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About the book
  • Published: 15 April 2013
  • ISBN: 9781841597942
  • Imprint: Everyman
  • Format: Hardback
  • Pages: 256
  • RRP: $19.99

April Twilights and Other Poems


Formats & editions


The Everyman edition is the first to print the complete poems – the collection April Twilights, first published in 1903, together with additional poems which appeared in an expanded edition twenty years later, and others which are uncollected and previously unpublished. It also includes an illuminating selection from her newly released letters.

One of the foremost American novelists of the early twentieth century, Willa Cather (1873-1947) was born in Virginia but grew up in Nebraska. Before she wrote the novels that would make her famous, she was known as a poet, the most popular of her poems reprinted many times in national magazines and anthologies. In such lyrical poems as ‘Prairie Dawn’, ‘The Hawthorn Tree,’ ‘Going Home’ and ‘Winter at Delphi’, Cather exhibits both a finely tuned sensitivity to the beauties of the physical world and a richly symbolic use of the landscapes of myth. The themes that were to animate her later masterpieces found their first expression in these haunting, elegiac ballads and sonnets.

Cather’s O Pioneers! and My Antonia are already available in Everyman’s Library.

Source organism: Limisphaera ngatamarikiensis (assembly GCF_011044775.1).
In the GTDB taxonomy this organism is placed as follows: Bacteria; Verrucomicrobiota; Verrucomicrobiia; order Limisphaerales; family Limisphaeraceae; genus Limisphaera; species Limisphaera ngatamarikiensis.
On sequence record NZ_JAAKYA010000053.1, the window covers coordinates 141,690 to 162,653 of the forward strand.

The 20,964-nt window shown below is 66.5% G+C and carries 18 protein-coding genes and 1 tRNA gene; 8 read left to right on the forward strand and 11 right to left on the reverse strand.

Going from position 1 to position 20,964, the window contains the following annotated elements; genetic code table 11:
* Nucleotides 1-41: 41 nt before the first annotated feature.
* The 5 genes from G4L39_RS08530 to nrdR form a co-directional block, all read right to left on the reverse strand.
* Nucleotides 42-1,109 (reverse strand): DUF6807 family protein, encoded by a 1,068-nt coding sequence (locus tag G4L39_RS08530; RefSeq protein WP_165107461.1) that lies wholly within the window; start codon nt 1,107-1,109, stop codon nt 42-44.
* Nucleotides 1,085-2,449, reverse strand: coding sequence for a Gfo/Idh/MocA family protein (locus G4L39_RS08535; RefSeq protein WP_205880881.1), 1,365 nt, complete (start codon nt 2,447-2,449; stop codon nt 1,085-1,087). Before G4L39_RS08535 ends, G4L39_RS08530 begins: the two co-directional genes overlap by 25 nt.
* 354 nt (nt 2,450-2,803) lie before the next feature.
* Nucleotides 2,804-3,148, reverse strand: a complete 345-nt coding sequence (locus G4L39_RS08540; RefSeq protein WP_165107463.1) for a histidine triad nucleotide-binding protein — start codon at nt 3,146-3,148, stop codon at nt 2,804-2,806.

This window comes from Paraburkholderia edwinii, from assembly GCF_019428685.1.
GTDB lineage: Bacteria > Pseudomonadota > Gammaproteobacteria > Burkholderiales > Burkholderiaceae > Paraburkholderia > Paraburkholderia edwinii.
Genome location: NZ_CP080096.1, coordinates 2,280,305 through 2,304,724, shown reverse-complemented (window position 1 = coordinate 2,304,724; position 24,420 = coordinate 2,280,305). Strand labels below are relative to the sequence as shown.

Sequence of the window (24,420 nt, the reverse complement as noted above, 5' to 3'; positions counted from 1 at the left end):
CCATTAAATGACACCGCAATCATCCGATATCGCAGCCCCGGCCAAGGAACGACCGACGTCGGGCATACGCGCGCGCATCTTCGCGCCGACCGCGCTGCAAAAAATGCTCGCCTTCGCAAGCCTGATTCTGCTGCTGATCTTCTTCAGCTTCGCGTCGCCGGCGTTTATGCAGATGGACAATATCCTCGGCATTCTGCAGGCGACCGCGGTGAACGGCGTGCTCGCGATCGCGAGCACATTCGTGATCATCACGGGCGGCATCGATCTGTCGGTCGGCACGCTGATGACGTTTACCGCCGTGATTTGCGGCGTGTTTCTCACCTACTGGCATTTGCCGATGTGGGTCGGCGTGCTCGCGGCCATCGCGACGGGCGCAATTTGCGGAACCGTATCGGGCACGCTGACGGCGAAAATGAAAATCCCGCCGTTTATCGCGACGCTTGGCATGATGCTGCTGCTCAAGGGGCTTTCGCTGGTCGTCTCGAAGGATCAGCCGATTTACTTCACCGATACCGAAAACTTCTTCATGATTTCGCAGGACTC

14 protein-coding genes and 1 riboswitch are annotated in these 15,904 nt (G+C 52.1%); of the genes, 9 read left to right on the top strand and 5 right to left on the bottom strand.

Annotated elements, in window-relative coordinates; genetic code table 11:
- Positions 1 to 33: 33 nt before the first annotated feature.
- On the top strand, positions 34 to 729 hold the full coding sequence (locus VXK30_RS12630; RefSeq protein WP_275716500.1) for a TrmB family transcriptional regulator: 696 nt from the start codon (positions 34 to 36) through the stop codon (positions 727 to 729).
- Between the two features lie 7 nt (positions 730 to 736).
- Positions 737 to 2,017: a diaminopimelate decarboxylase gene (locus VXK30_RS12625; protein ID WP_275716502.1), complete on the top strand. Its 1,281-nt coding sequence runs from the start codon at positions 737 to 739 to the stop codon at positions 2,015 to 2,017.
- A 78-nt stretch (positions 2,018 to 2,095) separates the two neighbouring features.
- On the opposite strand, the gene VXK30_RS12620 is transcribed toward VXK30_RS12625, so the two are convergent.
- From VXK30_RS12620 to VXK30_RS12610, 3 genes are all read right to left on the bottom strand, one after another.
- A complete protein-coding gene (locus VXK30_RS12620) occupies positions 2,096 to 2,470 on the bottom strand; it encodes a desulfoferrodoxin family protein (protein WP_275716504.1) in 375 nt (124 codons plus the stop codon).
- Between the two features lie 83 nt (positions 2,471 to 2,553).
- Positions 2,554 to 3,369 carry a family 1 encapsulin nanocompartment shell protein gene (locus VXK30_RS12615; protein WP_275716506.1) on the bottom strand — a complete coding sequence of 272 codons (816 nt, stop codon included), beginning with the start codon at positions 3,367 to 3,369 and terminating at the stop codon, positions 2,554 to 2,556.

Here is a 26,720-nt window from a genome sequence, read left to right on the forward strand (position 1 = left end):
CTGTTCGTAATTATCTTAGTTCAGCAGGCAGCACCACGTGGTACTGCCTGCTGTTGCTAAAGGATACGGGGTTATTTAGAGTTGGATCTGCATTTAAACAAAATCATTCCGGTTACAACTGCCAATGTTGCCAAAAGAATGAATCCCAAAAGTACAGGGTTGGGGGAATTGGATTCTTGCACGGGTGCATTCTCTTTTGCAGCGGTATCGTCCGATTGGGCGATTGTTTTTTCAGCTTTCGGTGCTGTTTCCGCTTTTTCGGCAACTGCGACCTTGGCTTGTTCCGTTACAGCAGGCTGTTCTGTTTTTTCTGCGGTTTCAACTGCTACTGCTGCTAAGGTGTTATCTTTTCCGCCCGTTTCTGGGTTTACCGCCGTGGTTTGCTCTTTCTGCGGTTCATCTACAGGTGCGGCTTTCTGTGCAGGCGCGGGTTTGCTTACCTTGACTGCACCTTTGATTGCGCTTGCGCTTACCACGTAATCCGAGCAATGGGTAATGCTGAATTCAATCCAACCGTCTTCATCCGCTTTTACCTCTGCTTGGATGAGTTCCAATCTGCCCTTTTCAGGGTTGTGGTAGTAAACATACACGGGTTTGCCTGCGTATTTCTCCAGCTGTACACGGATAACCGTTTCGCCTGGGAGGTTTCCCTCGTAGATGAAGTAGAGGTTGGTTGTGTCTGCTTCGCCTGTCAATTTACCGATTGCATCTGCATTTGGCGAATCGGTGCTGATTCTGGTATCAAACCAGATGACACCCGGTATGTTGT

• Pub date: 15 April 2013
  • ISBN: 9781841597942
  • Imprint: Everyman
  • Format: Hardback
  • Pages: 256
  • RRP: $19.99

About the Author

Willa Cather

Willa Cather (née Wilella Sibert Cather) was born in 1873 near Winchester, Virginia. She moved with her family to Catherton, Nebraska in 1883, and the landscape went on to have a formative effect on her, with her most famous novels being set on Nebraskan soil. Before becoming a full-time writer, Cather worked variously as a journalist, a magazine editor and a teacher. Her first novel, Alexander’s Bridge, was published in 1912, followed by titles including O Pioneers! (1913); The Song of the Lark (1915); My Ántonia (1918); One of Ours (1922), for which she won the Pulitzer Prize; Death Comes for the Archbishop (1927) and Sapphira and the Slave Girl (1940). She died at her home in New York in 1947.

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